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Acceptability of an embodied conversational agent for type 2 diabetes self-management education and support via a smartphone app: a mixed-methods study.

Baptista, S., Wadley, G., Bird, D., Oldenburg, B., Speight, J., Russell, Anna, Scuffham, P., Riddell, MA and Williams, Emily Acceptability of an embodied conversational agent for type 2 diabetes self-management education and support via a smartphone app: a mixed-methods study. JMIR mHealth and uHealth.

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Abstract

Background: Embodied conversational agents (ECAs) are increasingly used in healthcare applications (apps) however their acceptability in type 2 diabetes (T2D) self-management apps has not yet been investigated. Objective: To evaluate the acceptability of the ECA (Laura), used to deliver diabetes self-management education and support in the My Diabetes Coach (MDC) app. Methods: A sequential mixed methods design was applied. Adults with T2D allocated to the intervention arm of the MDC trial used the MDC app over a 12- month period. At 6 months, they completed questions assessing their interaction with, and attitudes to, the ECA. In-depth qualitative interviews were conducted with a sub-sample of intervention arm participants to explore their experiences of the ECA. Interview questions included participant perceptions of Laura, including their initial impression of her (and how this changed over time), her personality and ‘human’ character. Quantitative and qualitative data were interpreted through integrated synthesis. Results: Of the 93 intervention participants, 44 (47.3%) were women, mean±SD age was 55±10 years and baseline HbA1c was 7.3±1.5%. Sixty-six (71%) provided survey responses. Of these, most described Laura as being helpful (85%), friendly (85%), competent (84%), trustworthy (72%), and likable (60%). Some described Laura as not real (39%), boring (39%) and annoying (30%). Participants reported that interacting with Laura made them feel more motivated (43%), comfortable (36%), confident (21%), happy (16%) and hopeful (12%). Nineteen percent were frustrated by their interaction with Laura and 16% of participants reported that interacting with Laura made them feel guilty. Four themes emerged from the qualitative data (N=19): 1) Perceived role: a friendly coach rather than a health professional; 2) Perceived support: emotional and motivational; 3) Embodiment preference: a human-like character is acceptable; and 4) Room for improvement: greater congruence needed between Laura’s words and actions. Conclusions: These findings suggest an ECA is an acceptable means to deliver T2D self-management education and support. A human-like character providing ongoing friendly, non-judgemental, emotional and motivational support is well-received. Nevertheless, the ECA can be improved, by increasing congruence between its verbal and non-verbal communication and accommodating user preferences.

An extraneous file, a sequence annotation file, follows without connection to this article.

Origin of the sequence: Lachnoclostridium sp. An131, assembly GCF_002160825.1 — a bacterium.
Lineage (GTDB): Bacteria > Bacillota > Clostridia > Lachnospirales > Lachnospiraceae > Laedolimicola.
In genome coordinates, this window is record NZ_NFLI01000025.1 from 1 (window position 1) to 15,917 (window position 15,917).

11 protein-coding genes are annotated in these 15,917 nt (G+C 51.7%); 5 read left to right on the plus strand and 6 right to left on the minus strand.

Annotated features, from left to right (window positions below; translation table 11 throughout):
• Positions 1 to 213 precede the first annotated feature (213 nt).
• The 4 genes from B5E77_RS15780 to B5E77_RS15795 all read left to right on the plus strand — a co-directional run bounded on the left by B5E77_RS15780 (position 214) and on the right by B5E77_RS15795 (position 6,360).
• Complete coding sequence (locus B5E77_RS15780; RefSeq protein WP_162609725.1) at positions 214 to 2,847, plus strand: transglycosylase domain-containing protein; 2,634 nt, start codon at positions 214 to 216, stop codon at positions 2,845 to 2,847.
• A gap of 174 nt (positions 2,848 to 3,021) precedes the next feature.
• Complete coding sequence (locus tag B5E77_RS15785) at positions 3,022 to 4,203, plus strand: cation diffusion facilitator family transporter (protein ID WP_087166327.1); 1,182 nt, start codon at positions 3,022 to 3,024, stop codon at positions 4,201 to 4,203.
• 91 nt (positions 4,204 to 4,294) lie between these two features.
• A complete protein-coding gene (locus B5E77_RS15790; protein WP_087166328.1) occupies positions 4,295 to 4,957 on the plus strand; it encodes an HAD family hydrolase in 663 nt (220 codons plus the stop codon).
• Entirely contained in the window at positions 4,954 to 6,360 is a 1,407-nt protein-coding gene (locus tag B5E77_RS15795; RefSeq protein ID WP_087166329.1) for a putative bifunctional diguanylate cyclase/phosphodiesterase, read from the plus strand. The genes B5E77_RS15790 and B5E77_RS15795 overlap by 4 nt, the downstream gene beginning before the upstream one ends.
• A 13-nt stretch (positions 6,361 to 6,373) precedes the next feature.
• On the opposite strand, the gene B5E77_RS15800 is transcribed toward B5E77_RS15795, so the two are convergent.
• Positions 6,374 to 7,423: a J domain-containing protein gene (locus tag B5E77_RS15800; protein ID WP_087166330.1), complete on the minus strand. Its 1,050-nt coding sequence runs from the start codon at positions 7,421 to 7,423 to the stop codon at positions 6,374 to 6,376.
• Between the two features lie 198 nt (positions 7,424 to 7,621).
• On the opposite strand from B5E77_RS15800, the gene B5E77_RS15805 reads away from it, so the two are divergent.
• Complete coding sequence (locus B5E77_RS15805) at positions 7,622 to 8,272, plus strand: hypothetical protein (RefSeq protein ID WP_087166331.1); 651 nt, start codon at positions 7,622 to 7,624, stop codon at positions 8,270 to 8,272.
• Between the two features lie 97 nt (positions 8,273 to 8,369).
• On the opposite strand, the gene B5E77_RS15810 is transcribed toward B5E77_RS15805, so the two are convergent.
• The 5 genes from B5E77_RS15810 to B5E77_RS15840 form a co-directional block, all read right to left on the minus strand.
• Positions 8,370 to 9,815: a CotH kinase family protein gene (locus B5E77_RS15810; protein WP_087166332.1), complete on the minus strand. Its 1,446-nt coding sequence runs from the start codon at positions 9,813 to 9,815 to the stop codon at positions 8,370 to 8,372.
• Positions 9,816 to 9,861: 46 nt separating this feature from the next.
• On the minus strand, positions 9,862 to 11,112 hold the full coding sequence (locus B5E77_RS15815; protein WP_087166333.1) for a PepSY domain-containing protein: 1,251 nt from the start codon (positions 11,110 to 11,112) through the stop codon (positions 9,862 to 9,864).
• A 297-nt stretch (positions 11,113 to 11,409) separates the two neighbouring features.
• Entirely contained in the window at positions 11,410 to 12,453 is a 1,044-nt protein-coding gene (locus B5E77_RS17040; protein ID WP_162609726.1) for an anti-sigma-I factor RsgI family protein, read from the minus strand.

Item Type: Article
Divisions : Faculty of Health and Medical Sciences > School of Health Sciences
Authors :
NameEmailORCID
Baptista, S.
Wadley, G.
Bird, D.
Oldenburg, B.
Speight, J.
Russell, Annaa.russell@surrey.ac.uk
Scuffham, P.
Riddell, MA
Williams, Emilye.d.williams@surrey.ac.uk
Funders : National Health and Medical Research Council, Diabetes Australia, Diabetes Queensland, Diabetes Victoria, Diabetes Western Australia, Roche Diabetes Care, The Australian Centre for Behavioural Research in Diabetes
Grant Title : National Health and Medical Research Council partnership grant
Uncontrolled Keywords : Conversational agent, embodied agent, Type 2 diabetes, apps, mHealth, smartphone, self-management, user experience, engagement
Additional Information : Require date of acceptance from authors.
Depositing User : James Marshall
Date Deposited : 29 May 2020 09:15
Last Modified : 29 May 2020 09:15
URI: http://epubs.surrey.ac.uk/id/eprint/857001

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